Perseus did not venture, at the commencement of winter, to go out of the limits of Macedon, lest the Romans might make an irruption into the kingdom by some unguarded quarter;
but on the approach of the winter solstice, when the depth of the snow renders the mountains between it and [p. 2051]
Thessaly impassable, he thought the season favourable for crushing the hopes and spirits of his neighbours, lest any danger should be lurking there, while his attention was turned to the Romans;
since Cotys afforded him security in the direction of Thrace, and Cephalus, by his sudden revolt from the Romans, freed him from uneasiness on the side of Epirus, and as his late expedition had subdued the Dardanians, he considered that Macedon was only exposed on the side next to Illyria, the Illyrians themselves being in motion, and having offered a free passage to the Romans:
hoping, however, that if he reduced the nearest tribes of Illyrians, Gentius himself, who had long been wavering, might be brought into alliance with him, he set out at the head of ten thousand foot, the greater part of whom were soldiers of the phalanx, two thousand light infantry, and five hundred horse, and proceeded to Stubera.
Having there supplied himself with corn sufficient for many days, and ordered every requisite for besieging towns to be sent after him, he encamped on the third day before Uscana, the largest city in the Penestian country. Before he employed force, he sent emissaries to sound the dispositions, sometimes of the commanders of the garrison, sometimes of the inhabitants; for, besides some troops of Illyrians, there was a Roman garrison in the place.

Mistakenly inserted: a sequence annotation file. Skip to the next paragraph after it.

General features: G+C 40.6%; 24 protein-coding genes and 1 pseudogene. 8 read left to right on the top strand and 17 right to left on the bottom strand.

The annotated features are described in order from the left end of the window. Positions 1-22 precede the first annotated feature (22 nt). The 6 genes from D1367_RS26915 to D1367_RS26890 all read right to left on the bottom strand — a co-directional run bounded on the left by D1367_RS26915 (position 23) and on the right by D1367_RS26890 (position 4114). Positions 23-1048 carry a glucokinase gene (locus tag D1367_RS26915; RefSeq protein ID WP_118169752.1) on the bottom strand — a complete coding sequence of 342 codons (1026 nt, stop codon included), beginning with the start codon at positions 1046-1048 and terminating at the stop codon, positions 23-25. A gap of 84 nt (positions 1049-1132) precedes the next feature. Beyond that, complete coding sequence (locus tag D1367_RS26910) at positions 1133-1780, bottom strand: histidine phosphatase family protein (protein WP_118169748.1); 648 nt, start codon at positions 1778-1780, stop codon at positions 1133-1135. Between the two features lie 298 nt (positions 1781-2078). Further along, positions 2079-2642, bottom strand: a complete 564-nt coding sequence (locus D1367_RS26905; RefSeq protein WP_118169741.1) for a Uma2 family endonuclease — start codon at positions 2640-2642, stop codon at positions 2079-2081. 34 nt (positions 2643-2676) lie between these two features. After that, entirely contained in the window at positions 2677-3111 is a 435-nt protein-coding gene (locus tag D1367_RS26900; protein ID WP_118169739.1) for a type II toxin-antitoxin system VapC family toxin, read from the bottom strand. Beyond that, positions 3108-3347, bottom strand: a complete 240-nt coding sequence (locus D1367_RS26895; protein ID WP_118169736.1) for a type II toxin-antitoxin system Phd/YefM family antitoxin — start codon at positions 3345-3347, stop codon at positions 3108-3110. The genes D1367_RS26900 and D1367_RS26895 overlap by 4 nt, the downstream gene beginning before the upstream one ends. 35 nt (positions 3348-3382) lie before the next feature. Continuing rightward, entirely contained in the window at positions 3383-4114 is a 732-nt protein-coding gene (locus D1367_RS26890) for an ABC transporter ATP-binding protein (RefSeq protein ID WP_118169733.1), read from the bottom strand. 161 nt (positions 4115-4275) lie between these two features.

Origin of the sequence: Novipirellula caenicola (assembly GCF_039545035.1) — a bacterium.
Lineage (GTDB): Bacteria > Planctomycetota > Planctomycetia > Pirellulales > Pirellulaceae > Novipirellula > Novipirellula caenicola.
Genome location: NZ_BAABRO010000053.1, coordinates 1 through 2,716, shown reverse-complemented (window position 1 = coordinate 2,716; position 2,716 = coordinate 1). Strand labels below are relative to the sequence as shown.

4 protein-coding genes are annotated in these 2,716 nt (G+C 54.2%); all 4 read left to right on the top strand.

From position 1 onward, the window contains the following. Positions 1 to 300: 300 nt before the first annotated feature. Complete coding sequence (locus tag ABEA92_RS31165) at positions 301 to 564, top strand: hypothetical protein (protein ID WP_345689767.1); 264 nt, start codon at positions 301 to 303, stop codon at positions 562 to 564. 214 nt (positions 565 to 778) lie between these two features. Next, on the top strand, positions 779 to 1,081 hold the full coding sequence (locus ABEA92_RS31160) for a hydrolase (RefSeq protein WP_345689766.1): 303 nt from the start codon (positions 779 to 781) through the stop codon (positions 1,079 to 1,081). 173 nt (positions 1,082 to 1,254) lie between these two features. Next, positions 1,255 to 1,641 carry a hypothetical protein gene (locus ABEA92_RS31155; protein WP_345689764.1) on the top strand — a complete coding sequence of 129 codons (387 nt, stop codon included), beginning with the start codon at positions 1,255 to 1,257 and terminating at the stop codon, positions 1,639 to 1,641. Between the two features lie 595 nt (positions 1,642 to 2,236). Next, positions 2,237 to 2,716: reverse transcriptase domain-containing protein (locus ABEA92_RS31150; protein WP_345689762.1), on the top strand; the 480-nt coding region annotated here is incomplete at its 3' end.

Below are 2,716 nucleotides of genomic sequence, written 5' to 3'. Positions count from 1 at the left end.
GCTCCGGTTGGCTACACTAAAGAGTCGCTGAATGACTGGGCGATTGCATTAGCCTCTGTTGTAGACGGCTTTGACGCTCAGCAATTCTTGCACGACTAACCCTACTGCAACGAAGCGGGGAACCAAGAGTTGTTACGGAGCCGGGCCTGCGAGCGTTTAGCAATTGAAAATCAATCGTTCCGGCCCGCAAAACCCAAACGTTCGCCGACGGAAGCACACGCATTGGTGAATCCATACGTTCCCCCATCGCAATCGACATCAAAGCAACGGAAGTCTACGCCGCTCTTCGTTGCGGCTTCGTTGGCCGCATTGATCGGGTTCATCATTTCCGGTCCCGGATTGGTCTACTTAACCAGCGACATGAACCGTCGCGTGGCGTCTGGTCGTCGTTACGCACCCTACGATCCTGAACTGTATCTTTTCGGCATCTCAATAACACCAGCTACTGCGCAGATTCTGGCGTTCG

When his emissaries brought back no friendly message, he resolved to attack the town, and made an attempt to take it by a line of circumvallation formed of troops;
but though his men, relieving one another, continued without intermission, either by day or night, some to apply ladders to the walls, others to attempt to set fire to the gates, yet the defenders of the city
sustained that shock, for they had hopes that the Macedonians would not be able to endure any longer the severity of the winter in the open field; and besides, that the king would not have so long a respite from the war with Rome, that he would be able to stay there.
But, when they saw the machines in motion, and towers erected, their resolution was overcome; for, besides that they were unequal to a contest with his force, they had not a sufficient store of corn, or any other necessary, as they had not expected a siege.
Therefore when they had no hopes of being able to hold out, Caius Carvilius Spoletinus and Caius Afranius were sent by the Roman garrison to request from Perseus, first, to allow the troops to [p. 2052]
march out with their arms, and to carry their effects with them; and then, if they could not obtain that, to receive his promise of their lives and liberty.
The king promised more generously than he performed; for, after desiring them to march out with their effects, the first thing he did was to take away their arms. As soon as they left the city, both the cohort of Illyrians, five hundred in number, and the inhabitants of Uscana, immediately surrendered themselves and the city.